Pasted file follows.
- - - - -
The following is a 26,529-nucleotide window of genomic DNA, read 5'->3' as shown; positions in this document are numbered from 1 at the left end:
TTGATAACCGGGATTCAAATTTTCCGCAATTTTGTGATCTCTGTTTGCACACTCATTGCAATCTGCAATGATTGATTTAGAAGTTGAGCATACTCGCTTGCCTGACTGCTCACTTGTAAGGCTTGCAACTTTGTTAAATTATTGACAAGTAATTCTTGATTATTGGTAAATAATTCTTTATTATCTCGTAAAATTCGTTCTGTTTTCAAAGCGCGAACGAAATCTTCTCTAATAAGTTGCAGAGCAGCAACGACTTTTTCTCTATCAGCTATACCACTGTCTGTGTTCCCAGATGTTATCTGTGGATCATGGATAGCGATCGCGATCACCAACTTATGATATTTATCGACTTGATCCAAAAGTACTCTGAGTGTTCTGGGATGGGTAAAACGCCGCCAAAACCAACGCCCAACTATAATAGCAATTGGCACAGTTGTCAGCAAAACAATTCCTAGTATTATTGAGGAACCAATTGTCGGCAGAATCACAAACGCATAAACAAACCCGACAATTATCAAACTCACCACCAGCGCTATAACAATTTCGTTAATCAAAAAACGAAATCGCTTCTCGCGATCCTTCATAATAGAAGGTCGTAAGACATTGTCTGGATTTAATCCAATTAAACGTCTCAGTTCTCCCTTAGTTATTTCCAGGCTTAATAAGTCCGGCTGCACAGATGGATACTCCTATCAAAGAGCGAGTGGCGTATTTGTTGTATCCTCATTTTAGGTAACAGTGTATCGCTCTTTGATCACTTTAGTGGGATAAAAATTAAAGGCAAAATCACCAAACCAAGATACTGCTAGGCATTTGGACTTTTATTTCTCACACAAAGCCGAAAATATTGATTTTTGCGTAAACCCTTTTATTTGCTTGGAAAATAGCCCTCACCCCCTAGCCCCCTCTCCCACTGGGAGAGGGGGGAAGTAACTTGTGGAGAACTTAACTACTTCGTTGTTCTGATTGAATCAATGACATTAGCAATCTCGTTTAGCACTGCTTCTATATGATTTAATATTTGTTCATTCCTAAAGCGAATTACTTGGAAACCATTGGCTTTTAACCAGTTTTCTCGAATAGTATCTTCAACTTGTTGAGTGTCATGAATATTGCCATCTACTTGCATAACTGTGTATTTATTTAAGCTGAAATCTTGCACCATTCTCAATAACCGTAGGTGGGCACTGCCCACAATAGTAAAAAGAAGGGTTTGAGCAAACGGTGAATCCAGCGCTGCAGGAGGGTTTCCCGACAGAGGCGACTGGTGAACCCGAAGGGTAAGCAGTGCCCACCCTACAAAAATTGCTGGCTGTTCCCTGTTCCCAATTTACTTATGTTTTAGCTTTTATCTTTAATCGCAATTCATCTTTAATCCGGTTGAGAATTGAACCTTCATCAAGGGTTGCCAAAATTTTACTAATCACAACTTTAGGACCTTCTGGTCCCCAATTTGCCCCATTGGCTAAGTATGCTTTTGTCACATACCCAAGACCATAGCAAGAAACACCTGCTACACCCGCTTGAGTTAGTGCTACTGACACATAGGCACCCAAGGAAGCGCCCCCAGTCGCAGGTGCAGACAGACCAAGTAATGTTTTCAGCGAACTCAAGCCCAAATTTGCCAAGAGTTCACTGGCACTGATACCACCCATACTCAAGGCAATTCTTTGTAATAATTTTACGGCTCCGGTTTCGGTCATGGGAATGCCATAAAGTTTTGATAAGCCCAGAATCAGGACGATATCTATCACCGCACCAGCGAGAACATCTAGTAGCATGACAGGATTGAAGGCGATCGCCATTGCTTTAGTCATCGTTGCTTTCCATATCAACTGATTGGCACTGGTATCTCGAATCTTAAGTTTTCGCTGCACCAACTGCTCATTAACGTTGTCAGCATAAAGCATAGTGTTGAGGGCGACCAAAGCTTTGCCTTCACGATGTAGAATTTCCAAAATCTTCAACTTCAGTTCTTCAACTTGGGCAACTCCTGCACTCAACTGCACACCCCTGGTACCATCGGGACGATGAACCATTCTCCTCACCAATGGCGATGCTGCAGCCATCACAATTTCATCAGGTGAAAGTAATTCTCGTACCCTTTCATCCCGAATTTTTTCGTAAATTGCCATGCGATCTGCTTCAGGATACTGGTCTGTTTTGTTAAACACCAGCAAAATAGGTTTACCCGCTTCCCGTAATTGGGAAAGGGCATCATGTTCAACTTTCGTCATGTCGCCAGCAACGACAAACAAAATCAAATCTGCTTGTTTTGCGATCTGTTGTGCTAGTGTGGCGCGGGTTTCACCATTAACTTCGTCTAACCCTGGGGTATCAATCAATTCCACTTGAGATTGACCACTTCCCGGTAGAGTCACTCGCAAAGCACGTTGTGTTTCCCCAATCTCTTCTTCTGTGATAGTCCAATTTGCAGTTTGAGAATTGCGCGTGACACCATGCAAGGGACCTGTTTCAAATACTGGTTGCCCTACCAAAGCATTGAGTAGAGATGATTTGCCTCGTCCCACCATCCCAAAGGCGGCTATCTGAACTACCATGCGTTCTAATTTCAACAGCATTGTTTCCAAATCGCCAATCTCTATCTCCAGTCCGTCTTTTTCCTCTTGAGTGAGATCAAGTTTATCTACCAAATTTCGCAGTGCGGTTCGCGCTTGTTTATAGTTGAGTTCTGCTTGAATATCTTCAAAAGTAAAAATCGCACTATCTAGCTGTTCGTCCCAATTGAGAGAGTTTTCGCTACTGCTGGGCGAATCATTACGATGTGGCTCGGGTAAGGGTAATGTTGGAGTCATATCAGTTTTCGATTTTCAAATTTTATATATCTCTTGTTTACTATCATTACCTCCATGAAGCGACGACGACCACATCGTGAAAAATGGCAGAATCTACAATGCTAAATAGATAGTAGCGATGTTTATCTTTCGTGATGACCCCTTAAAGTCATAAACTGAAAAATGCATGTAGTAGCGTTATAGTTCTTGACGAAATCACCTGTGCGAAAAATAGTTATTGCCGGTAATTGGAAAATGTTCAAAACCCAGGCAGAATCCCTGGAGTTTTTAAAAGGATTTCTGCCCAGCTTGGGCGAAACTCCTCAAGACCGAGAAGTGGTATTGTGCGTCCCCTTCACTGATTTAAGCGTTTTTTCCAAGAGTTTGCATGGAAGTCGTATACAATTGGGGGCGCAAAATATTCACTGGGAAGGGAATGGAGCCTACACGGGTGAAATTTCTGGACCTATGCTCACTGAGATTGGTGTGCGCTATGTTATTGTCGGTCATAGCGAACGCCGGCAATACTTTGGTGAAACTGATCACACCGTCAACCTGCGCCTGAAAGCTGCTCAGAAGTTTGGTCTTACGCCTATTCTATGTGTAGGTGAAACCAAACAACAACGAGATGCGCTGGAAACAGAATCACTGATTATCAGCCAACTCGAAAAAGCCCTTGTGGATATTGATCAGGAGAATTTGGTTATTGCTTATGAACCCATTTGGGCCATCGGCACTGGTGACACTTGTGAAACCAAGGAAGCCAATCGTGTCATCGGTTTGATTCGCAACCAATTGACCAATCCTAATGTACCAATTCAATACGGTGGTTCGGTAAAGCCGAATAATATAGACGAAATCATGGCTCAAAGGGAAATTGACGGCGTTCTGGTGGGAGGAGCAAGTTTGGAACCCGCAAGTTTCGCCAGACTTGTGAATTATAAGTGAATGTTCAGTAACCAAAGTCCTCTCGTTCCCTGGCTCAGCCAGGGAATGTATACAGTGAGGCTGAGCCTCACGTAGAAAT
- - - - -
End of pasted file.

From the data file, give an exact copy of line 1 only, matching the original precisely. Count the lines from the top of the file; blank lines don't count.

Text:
The following is a 26,529-nucleotide window of genomic DNA, read 5'->3' as shown; positions in this document are numbered from 1 at the left end: